Gone: Professional Development Requirement

In a stack of papers called Legislation.

  • Nov
  • 20
  • 2006

In years past, renewing a teaching credential involved 150 hours of professional development every 5 years. This worked out to 30 hours every year. Broken down further, observing the 10-month school calendar, teachers should have been exposed to 3 hours of professional development each month. Considering that there’s always more to learn about how/what to teach, that never seemed like a lot of time to me. In fact, 150 hours seemed a bit low.

During the special election held only last year in my state, the Governor wanted to extend the probationary period of teachers from 2 to 5 years, indicating that he noticed problems with the quality of current tenured teachers. However, on September 28, 2006, that same Governor signed an education bill (SB 1209) that will remove the requirement that teachers put in 150 hours of professional development in order to renew a teaching credential.

Am I the only one who sees a conflict there? If teachers are such slackers that 2 years of probation is not long enough, how can they be such hard workers that the burden of completing 150 hours of professional development within 5 years can be lifted? Those 150 hours don’t have to be classes or lectures or conferences, though they certainly can be those things. They don’t even have to take place outside a teacher’s regular day since both whole-staff in-service days and department meetings count toward those hours. I’ll agree that the poorly enforced 150-hour requirement likely did little to improve teacher quality. To actually audit teachers in order to account for those hours would involve a level of bureaucracy that our Commission on Teacher Credentialing doesn’t have.

But at least it was something, a small requirement indicating the need for continuing education. Those 150 hours let teachers know that it is part of our professional responsibility to learn more in order to improve and stay updated on educational practices as much as possible.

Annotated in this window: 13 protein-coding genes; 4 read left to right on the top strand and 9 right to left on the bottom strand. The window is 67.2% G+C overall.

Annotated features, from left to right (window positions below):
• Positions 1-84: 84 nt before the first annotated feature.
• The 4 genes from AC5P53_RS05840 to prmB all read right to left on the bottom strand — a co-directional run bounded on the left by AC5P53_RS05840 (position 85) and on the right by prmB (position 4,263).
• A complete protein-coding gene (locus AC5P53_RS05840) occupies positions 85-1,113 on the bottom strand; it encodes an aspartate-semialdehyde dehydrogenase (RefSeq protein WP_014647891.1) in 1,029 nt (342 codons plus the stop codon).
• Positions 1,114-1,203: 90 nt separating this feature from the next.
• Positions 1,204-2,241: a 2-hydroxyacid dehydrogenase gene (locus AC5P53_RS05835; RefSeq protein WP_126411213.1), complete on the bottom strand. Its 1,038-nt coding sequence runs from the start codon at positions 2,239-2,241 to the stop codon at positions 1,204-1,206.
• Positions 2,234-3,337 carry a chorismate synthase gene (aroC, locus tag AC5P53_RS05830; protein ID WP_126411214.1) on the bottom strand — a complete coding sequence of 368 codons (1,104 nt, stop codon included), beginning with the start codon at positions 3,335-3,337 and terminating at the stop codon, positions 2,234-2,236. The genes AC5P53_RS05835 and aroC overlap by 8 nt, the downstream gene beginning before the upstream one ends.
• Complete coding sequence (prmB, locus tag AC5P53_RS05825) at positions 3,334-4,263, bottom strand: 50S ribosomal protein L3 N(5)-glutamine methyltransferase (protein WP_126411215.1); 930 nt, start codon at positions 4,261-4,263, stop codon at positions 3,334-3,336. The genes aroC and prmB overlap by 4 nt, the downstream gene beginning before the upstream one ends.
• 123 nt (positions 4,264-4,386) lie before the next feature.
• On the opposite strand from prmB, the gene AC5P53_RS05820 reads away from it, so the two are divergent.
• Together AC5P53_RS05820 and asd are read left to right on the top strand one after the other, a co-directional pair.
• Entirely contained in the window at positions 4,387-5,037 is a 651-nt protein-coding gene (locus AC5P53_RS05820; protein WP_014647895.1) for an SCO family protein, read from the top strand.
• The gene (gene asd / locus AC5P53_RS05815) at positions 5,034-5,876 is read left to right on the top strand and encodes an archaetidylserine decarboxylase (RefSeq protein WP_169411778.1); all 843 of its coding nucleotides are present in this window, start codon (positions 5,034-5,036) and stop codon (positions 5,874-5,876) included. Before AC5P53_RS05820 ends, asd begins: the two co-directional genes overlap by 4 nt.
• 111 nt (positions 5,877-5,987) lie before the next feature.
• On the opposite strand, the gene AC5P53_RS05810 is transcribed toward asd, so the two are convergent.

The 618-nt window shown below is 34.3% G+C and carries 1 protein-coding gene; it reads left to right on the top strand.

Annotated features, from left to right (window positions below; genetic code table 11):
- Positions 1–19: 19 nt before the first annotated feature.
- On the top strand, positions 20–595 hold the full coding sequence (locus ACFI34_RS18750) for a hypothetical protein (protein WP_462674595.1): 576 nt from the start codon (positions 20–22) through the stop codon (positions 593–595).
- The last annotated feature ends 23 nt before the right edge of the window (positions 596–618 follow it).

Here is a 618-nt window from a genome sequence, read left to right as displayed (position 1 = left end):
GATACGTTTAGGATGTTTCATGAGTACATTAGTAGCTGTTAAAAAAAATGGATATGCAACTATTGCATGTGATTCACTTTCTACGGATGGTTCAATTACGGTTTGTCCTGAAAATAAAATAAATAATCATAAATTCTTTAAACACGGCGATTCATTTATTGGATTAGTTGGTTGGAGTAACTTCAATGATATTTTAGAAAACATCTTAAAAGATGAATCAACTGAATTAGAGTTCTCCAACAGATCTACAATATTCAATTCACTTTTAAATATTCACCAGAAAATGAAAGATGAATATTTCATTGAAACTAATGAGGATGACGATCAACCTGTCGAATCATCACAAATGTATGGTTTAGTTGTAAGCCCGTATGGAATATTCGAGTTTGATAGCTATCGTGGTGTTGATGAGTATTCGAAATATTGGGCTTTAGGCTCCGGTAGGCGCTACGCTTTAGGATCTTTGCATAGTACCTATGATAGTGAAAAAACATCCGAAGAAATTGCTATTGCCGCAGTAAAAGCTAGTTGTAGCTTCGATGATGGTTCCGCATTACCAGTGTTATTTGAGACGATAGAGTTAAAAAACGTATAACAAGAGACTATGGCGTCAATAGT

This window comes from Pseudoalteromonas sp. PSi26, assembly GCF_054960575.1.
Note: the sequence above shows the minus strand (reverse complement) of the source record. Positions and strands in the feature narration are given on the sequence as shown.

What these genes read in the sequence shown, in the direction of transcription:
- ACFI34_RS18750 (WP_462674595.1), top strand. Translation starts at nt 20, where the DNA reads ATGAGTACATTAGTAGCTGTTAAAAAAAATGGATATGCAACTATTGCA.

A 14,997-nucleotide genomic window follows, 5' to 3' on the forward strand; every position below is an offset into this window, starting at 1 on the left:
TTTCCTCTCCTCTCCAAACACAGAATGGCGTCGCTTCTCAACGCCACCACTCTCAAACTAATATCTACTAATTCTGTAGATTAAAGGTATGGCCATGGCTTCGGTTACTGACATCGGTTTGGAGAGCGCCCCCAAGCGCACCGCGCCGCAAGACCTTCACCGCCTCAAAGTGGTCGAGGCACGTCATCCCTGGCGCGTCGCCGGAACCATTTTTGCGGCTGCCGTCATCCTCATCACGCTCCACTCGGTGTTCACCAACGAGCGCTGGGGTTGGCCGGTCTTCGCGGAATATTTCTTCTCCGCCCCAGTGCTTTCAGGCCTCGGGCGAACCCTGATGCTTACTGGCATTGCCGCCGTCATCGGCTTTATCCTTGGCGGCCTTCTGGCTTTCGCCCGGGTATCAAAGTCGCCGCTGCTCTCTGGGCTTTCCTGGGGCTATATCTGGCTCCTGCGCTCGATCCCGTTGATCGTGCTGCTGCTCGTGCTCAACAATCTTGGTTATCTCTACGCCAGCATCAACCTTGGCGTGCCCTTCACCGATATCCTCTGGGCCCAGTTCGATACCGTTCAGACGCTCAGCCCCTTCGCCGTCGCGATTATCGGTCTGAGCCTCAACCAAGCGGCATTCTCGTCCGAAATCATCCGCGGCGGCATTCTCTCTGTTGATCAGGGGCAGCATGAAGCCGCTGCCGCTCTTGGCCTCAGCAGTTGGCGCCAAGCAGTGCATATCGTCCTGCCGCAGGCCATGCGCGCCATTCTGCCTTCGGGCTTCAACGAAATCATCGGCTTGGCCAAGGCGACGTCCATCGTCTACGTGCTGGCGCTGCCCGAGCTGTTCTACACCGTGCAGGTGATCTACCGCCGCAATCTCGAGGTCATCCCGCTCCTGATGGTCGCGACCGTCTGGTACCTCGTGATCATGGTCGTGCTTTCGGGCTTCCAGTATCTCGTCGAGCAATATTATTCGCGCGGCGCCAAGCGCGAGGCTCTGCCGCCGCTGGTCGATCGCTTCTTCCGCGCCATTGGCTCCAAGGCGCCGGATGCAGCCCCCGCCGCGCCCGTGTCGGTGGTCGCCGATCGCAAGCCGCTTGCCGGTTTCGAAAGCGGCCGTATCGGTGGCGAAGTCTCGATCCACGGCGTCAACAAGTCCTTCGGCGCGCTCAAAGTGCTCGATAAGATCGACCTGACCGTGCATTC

And now that’s gone, removed by the same person who suggested that teachers have it easy just a few years ago, that we need to be tougher on teachers in order to raise the level of education in our state. Essentially, this means that all of us with a clear, professional, or professional clear teaching credential have a lifetime credential. The only thing that separates us from those who earned their credentials in the 70’s is that, every 5 years, we need to go through an application process, pay a small fee, and have the inconvenience of doing it all online. That’s right, part of the deal is that we are required to complete all of this online.

Let me get this straight: we can’t require our teachers to receive any on-going training to improve their craft, but we can require them to have internet access in order to renew their credential? Please tell me that you see the conflict, too.


1. Tom Molloy says:

[9/28/2007 - 5:24 am]

There is no conflict. Profesional Coourses for teachers are mostly intellectual garbge. They consist of half-baked psychology, dubious theories presenyed as fact. egalitarian nonsense, politically correct fallacies and trendy fada that quickly fade.

These courses are not of any benefit to a teacher’s classroom performance. The universities make a lot of money ,peddling this anti-intellectual junk. There is no evidence that education courses improve a teacher’s classroom performance I have seen many new college graduates, who have never taken an education course, excel in the classroom.

2. Todd says:

[9/28/2007 - 10:42 am]

Name calling won’t get you anywhere. Where do you go for your pedagogical updates? Give me some sources that aren’t “egalitarian nonsense, politically correct fallacies [or] trendy fada that quickly fade.”